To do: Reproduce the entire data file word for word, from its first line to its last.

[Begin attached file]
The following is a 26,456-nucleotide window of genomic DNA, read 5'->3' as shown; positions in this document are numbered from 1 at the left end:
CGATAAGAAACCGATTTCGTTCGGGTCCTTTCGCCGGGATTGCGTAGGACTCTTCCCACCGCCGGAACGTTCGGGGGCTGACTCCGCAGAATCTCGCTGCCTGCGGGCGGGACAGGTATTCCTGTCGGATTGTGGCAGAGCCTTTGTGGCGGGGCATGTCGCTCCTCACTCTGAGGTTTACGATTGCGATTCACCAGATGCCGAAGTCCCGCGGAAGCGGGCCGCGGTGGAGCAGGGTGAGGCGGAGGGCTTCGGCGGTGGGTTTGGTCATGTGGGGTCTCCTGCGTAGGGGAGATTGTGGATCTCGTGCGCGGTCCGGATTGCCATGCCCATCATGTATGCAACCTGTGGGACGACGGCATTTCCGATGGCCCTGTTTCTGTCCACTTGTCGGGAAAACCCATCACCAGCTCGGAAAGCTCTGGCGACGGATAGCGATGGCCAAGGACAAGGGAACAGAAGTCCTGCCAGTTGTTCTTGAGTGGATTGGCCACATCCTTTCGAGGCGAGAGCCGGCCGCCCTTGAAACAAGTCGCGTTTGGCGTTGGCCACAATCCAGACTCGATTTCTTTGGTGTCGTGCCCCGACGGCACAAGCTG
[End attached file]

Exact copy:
The following is a 26,456-nucleotide window of genomic DNA, read 5'->3' as shown; positions in this document are numbered from 1 at the left end:
CGATAAGAAACCGATTTCGTTCGGGTCCTTTCGCCGGGATTGCGTAGGACTCTTCCCACCGCCGGAACGTTCGGGGGCTGACTCCGCAGAATCTCGCTGCCTGCGGGCGGGACAGGTATTCCTGTCGGATTGTGGCAGAGCCTTTGTGGCGGGGCATGTCGCTCCTCACTCTGAGGTTTACGATTGCGATTCACCAGATGCCGAAGTCCCGCGGAAGCGGGCCGCGGTGGAGCAGGGTGAGGCGGAGGGCTTCGGCGGTGGGTTTGGTCATGTGGGGTCTCCTGCGTAGGGGAGATTGTGGATCTCGTGCGCGGTCCGGATTGCCATGCCCATCATGTATGCAACCTGTGGGACGACGGCATTTCCGATGGCCCTGTTTCTGTCCACTTGTCGGGAAAACCCATCACCAGCTCGGAAAGCTCTGGCGACGGATAGCGATGGCCAAGGACAAGGGAACAGAAGTCCTGCCAGTTGTTCTTGAGTGGATTGGCCACATCCTTTCGAGGCGAGAGCCGGCCGCCCTTGAAACAAGTCGCGTTTGGCGTTGGCCACAATCCAGACTCGATTTCTTTGGTGTCGTGCCCCGACGGCACAAGCTG